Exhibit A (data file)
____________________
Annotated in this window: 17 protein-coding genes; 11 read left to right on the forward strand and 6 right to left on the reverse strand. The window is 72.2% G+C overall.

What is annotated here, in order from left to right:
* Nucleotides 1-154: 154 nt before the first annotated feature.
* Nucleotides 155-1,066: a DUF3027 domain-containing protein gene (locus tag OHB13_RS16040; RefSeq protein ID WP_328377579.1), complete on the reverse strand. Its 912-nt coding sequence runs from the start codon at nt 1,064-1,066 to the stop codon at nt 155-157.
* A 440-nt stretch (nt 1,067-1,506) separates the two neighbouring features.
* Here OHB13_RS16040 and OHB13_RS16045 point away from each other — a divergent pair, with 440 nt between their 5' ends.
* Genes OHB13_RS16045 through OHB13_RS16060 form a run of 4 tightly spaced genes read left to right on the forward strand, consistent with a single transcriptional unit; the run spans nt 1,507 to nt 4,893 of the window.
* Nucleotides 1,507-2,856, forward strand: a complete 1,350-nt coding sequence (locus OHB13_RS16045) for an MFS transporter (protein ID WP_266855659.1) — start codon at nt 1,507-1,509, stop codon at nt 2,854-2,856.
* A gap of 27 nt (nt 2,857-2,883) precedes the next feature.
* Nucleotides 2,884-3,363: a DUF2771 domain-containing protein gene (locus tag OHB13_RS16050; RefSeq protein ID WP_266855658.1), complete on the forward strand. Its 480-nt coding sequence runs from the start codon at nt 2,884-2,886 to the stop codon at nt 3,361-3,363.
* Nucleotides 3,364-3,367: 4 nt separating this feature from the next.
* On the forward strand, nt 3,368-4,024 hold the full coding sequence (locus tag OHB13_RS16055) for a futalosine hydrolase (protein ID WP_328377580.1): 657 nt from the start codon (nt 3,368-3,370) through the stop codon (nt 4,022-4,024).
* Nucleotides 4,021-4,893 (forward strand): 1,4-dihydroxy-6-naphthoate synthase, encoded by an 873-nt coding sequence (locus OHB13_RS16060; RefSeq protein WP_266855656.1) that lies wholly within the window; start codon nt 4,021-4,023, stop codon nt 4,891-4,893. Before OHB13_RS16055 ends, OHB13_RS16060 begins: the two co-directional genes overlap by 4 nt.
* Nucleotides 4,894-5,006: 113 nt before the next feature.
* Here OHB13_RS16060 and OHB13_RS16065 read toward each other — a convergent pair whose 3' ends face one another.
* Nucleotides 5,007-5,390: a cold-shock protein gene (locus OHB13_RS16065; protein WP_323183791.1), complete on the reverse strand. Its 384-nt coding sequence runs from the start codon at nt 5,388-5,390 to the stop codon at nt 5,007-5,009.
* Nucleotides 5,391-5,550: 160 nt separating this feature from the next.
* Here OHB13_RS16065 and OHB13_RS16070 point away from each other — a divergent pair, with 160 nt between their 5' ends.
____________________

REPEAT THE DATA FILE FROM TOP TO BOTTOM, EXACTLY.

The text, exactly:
Annotated in this window: 17 protein-coding genes; 11 read left to right on the forward strand and 6 right to left on the reverse strand. The window is 72.2% G+C overall.

What is annotated here, in order from left to right:
* Nucleotides 1-154: 154 nt before the first annotated feature.
* Nucleotides 155-1,066: a DUF3027 domain-containing protein gene (locus tag OHB13_RS16040; RefSeq protein ID WP_328377579.1), complete on the reverse strand. Its 912-nt coding sequence runs from the start codon at nt 1,064-1,066 to the stop codon at nt 155-157.
* A 440-nt stretch (nt 1,067-1,506) separates the two neighbouring features.
* Here OHB13_RS16040 and OHB13_RS16045 point away from each other — a divergent pair, with 440 nt between their 5' ends.
* Genes OHB13_RS16045 through OHB13_RS16060 form a run of 4 tightly spaced genes read left to right on the forward strand, consistent with a single transcriptional unit; the run spans nt 1,507 to nt 4,893 of the window.
* Nucleotides 1,507-2,856, forward strand: a complete 1,350-nt coding sequence (locus OHB13_RS16045) for an MFS transporter (protein ID WP_266855659.1) — start codon at nt 1,507-1,509, stop codon at nt 2,854-2,856.
* A gap of 27 nt (nt 2,857-2,883) precedes the next feature.
* Nucleotides 2,884-3,363: a DUF2771 domain-containing protein gene (locus tag OHB13_RS16050; RefSeq protein ID WP_266855658.1), complete on the forward strand. Its 480-nt coding sequence runs from the start codon at nt 2,884-2,886 to the stop codon at nt 3,361-3,363.
* Nucleotides 3,364-3,367: 4 nt separating this feature from the next.
* On the forward strand, nt 3,368-4,024 hold the full coding sequence (locus tag OHB13_RS16055) for a futalosine hydrolase (protein ID WP_328377580.1): 657 nt from the start codon (nt 3,368-3,370) through the stop codon (nt 4,022-4,024).
* Nucleotides 4,021-4,893 (forward strand): 1,4-dihydroxy-6-naphthoate synthase, encoded by an 873-nt coding sequence (locus OHB13_RS16060; RefSeq protein WP_266855656.1) that lies wholly within the window; start codon nt 4,021-4,023, stop codon nt 4,891-4,893. Before OHB13_RS16055 ends, OHB13_RS16060 begins: the two co-directional genes overlap by 4 nt.
* Nucleotides 4,894-5,006: 113 nt before the next feature.
* Here OHB13_RS16060 and OHB13_RS16065 read toward each other — a convergent pair whose 3' ends face one another.
* Nucleotides 5,007-5,390: a cold-shock protein gene (locus OHB13_RS16065; protein WP_323183791.1), complete on the reverse strand. Its 384-nt coding sequence runs from the start codon at nt 5,388-5,390 to the stop codon at nt 5,007-5,009.
* Nucleotides 5,391-5,550: 160 nt separating this feature from the next.
* Here OHB13_RS16065 and OHB13_RS16070 point away from each other — a divergent pair, with 160 nt between their 5' ends.